The Monitor would never have forgiven me if I had done that. In the end, no Monitor journalist ever fled the country in fear. Asylum seeking by Ugandan journalists fell out of fashion. Now they all stand their ground, and take the blows heroically. Without The Monitor, that moment might have taken longer to arrive – or might never have come at all.
We became the first privately Ugandan newspaper to do many things; to computerise, to buy and install a colour web press and build the kind of office block that we did. But the most enduring for me was what started as what, I thought, was a mad idea by Wafula.
He suggested in one of our board meetings that we should get photos of ALL Uganda’s former leaders, including Field Marshal Idi Amin, frame them, and hang them in the reception of our new office building. And so we did. Everyone’s photo, including Kabaka Fred Mutesa, the first short-lived Prime Minister Ben Kiwanuka, the Okello generals, Obote, and Museveni of course.
On the day when we launched Monitor as a daily, and also inaugurated the new building, the photographs – not the booze or music – were the biggest attraction. For many years thereafter, people would come as “tourists” to see these photos. Many wondered why the government had never come and taken down the photos. Others were puzzled by the meaning of it. But many understood the lesson: That we need to embrace our history, with its beautiful, ugly and painful episodes, if we were ever truly to know who we were.
I smiled knowingly when recently I read that Parliament was to display photographs of all past leaders. I don’t think anyone remembered – or even imagined – that the seeds that were sowed 15 years back at 29-35th Street in the Industrial Area would bear fruit.
There are some beautiful personal moments that I will never forget. My office was sometimes like a mad house, with hot wild arguments. The biggest offender was Mwenda. Several journalists would gather and we would let go. I kept a comfortable cushion in the office, because after hot and exhausting arguments, Mwenda would become sick. He would take the cushion, crawl under the long editorial meeting table at the end of my office, and sleep off the pain.
We also had a progressive internationalist policy on interns, and many have gone on to great things. BBC’s sports presenter Nick Caville (we corrupted his name to “Kaveera”), Anna Bozello, who went on to have a sterling career with the BBC in Uganda and other parts of Africa, both started out as interns at Monitor. She was argumentative like Mwenda, and I recall one time the two of them got so worked up; Anna jumped on the meeting table for advantage, and was up there pointing down at Mwenda and raising the decibels. Sunday Editor Kyazze Simwogerere, now at Rhodes University in South Africa, came in at the point when Anna was stomping on the table. He looked at me a little confused at why I was not doing anything, and then quickly figured out what was going on. He rushed out, returned with his mug of coffee, and sat down to watch. We were all bloody coffee addicts.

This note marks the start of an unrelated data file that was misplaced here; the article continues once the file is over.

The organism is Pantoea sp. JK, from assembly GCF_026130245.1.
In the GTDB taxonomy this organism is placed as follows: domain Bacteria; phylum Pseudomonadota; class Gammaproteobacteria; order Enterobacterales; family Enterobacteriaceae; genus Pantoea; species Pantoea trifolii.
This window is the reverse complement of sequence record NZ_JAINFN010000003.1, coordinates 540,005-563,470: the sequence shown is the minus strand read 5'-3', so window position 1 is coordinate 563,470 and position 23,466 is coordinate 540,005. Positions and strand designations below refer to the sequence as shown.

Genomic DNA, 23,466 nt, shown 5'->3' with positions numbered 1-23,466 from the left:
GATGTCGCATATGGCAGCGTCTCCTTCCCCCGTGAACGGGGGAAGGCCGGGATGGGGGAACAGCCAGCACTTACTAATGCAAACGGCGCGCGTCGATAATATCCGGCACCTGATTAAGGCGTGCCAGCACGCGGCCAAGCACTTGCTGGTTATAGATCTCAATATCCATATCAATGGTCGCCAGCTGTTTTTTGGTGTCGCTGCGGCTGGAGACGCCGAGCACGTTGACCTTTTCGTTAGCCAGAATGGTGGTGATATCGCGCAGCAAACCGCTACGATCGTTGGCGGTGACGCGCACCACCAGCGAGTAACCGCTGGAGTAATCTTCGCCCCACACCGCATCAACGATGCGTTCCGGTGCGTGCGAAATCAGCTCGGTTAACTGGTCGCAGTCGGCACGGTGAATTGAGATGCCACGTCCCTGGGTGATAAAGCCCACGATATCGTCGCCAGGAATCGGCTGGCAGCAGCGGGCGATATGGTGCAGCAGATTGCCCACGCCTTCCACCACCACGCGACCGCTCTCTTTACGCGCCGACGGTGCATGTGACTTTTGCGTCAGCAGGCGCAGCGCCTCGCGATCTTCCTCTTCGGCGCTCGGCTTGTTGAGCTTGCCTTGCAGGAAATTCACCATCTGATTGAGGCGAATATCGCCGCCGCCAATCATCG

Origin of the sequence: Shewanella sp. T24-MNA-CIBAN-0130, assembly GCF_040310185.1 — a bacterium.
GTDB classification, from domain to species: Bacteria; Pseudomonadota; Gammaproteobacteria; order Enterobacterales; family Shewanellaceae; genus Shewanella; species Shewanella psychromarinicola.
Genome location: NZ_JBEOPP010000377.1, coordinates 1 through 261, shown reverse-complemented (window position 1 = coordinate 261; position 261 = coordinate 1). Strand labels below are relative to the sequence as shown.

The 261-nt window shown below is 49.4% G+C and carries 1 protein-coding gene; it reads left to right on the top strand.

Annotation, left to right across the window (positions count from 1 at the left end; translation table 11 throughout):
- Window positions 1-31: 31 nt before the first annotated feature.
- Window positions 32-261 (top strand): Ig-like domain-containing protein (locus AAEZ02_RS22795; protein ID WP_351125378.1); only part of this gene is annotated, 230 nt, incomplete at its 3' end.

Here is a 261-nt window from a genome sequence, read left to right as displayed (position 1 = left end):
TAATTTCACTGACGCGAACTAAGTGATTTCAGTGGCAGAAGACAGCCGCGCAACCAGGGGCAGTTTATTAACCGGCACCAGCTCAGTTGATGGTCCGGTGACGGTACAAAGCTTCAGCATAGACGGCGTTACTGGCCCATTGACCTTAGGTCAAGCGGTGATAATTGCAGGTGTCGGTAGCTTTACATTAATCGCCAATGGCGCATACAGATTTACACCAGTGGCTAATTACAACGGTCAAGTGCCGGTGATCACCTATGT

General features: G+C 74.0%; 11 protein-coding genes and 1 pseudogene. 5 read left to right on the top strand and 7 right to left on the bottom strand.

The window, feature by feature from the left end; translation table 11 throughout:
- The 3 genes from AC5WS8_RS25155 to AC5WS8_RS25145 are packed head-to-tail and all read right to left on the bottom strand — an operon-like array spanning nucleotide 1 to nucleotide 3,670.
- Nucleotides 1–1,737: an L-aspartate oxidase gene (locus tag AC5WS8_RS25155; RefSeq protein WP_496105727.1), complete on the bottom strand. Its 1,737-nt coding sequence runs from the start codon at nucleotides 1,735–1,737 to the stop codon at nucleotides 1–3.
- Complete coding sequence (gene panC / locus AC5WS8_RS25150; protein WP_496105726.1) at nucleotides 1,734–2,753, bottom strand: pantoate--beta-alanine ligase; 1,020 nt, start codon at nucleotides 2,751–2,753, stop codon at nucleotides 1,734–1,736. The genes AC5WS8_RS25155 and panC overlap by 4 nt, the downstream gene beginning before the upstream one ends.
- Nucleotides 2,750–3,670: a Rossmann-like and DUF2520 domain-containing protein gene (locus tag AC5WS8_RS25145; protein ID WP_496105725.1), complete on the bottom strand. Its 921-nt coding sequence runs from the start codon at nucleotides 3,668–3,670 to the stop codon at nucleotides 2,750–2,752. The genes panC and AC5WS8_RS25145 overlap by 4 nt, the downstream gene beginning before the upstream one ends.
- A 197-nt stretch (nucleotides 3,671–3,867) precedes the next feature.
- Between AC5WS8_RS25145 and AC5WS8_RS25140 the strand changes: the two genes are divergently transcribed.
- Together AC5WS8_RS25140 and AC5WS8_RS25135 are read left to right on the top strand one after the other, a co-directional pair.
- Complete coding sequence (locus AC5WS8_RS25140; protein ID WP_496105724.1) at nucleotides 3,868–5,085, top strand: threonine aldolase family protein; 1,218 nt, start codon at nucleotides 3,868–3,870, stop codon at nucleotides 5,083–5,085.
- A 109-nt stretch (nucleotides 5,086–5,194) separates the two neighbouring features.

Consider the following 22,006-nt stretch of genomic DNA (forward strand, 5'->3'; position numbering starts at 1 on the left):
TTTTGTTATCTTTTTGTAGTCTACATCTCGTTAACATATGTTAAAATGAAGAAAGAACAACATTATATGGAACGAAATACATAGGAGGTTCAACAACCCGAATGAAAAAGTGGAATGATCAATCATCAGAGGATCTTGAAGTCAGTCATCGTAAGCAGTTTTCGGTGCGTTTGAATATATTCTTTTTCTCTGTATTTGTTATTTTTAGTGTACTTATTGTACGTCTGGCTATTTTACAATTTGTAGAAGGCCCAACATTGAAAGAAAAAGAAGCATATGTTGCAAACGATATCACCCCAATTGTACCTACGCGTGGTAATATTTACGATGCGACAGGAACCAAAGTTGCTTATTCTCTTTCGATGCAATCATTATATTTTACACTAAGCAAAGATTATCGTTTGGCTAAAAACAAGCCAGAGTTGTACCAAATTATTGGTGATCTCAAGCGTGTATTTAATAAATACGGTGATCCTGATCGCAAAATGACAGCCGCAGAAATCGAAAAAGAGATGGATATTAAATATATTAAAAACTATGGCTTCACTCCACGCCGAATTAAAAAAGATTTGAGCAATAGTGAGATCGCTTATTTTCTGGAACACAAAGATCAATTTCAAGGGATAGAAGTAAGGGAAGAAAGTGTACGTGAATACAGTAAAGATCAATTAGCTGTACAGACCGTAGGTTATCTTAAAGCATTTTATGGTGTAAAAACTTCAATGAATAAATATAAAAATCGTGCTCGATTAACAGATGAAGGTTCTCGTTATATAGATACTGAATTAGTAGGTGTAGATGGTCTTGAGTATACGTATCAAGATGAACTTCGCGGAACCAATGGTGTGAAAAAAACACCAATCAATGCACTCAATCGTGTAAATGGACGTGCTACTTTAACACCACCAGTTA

One of the most stressful years was 1993. That was the year kingdoms were restored. We, the “Historicals” – Wafula, James Serugo, (the late) Kevin Aliro, David Ouma, (the late) Richard Tebere, and myself – each had slightly different views. Some opposed it, some were for it and one of us (that was David or DOB) really didn’t care. Wafula offered a way out. We would oppose a private deal between the President/NRM government and Buganda for the restoration of kingdoms.
However, we would argue for an open process of kingdom restorations involving Buganda and all the other kingdoms, and that the law should be fully complied with, which required amending the Constitution. Wafula’s argument was that in that way; all other areas that wanted kingdoms would know the standards and rules. Also, that future conflicts over kingdoms would be avoided because the president could not easily take them away at a whim as Milton Obote did in 1966.
At that time, I thought Waf (as we called him) was making too much a meal of the issue.
Everyone, including President Museveni, denounced The Monitor for that position. One day Wafula came to my office and told me his wife Alice, was terrified. She had received death threats over our position on the kingdoms, and had even suggested that they go to exile briefly for safety. He said no. Because there was total opposition to the restoration of the kingdoms, especially doing it for Buganda only, inside the NRM itself, The Monitor line became the compromise position. So kingdoms were restored via a Constitution amendment.